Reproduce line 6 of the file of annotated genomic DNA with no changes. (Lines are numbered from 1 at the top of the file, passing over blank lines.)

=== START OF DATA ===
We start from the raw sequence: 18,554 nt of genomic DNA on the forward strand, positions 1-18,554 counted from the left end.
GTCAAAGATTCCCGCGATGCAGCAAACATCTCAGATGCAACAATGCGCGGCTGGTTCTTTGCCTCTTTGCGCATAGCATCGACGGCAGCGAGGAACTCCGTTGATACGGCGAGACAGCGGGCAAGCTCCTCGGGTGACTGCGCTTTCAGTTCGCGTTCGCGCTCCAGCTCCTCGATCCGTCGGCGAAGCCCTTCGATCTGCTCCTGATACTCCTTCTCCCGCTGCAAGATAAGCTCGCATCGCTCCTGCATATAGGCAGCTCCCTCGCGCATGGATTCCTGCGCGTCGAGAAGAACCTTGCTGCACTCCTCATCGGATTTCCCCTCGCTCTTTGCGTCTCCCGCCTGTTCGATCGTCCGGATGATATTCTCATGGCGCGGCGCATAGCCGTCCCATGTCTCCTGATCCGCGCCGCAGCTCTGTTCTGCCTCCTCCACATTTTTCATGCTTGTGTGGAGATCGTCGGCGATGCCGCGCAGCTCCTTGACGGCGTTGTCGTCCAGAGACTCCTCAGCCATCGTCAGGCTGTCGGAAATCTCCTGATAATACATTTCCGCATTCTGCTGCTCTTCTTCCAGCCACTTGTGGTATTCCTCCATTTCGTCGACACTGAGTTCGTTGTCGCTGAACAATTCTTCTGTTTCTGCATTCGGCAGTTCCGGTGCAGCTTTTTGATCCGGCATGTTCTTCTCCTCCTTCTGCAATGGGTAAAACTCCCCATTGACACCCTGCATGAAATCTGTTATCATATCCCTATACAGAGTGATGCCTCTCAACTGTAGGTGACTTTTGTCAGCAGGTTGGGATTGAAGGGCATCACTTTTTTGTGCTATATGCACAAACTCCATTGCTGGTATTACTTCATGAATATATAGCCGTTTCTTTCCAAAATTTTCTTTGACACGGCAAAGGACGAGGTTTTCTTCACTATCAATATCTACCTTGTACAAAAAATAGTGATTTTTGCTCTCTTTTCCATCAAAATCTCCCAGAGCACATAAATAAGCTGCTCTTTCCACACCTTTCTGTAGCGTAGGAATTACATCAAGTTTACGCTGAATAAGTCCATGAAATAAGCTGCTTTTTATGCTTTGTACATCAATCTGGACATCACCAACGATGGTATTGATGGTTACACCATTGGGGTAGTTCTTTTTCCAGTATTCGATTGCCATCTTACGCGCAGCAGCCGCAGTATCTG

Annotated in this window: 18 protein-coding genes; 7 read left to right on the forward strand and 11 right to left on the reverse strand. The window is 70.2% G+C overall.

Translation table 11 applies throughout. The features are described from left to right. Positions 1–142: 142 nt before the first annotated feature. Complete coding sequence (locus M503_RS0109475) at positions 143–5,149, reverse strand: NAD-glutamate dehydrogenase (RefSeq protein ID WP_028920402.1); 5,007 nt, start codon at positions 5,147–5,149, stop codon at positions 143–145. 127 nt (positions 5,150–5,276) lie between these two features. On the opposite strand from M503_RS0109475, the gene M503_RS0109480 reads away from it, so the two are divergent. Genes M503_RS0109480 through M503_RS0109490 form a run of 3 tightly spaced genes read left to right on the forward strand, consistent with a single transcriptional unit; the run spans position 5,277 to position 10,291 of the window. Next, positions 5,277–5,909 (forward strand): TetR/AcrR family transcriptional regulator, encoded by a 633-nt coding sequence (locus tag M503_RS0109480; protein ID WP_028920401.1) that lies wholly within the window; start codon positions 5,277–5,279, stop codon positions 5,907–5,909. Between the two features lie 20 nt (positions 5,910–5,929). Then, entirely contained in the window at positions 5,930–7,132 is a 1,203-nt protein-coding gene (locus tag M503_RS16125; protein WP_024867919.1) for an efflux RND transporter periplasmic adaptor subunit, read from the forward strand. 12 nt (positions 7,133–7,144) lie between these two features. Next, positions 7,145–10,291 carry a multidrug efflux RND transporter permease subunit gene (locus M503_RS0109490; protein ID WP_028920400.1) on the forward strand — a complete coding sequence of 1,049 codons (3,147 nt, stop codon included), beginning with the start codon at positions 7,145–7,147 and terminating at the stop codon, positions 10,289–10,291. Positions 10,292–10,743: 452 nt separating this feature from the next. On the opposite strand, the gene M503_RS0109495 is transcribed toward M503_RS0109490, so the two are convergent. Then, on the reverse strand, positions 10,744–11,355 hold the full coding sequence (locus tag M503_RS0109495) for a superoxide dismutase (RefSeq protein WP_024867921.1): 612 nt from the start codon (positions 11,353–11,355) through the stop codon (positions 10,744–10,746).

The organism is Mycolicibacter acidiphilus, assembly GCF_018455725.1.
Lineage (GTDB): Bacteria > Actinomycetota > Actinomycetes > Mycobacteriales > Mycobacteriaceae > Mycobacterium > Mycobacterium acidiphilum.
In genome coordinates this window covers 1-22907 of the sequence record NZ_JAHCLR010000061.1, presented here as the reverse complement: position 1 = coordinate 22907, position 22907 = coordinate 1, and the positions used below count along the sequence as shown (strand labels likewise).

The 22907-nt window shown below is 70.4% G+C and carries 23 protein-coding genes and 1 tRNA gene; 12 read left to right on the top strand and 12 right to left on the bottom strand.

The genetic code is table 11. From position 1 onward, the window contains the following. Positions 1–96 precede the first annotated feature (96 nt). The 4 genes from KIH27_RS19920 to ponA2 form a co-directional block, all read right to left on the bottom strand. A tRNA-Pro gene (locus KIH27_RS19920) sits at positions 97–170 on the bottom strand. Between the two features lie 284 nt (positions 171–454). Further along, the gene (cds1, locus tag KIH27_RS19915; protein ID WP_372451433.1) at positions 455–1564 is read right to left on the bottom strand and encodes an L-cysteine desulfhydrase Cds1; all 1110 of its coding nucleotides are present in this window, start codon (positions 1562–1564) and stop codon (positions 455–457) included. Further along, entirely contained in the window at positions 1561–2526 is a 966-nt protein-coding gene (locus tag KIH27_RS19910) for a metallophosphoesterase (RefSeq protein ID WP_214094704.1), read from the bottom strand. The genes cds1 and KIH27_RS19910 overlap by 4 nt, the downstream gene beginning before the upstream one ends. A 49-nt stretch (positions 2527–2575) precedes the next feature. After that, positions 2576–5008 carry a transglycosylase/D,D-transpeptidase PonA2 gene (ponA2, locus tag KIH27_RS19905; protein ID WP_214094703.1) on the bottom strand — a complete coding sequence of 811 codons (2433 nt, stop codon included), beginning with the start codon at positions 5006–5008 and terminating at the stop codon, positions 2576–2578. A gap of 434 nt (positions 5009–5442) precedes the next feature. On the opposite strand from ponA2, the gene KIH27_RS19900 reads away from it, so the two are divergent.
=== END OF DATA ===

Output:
Lineage (GTDB): Bacteria > Actinomycetota > Actinomycetes > Mycobacteriales > Mycobacteriaceae > Mycobacterium > Mycobacterium acidiphilum.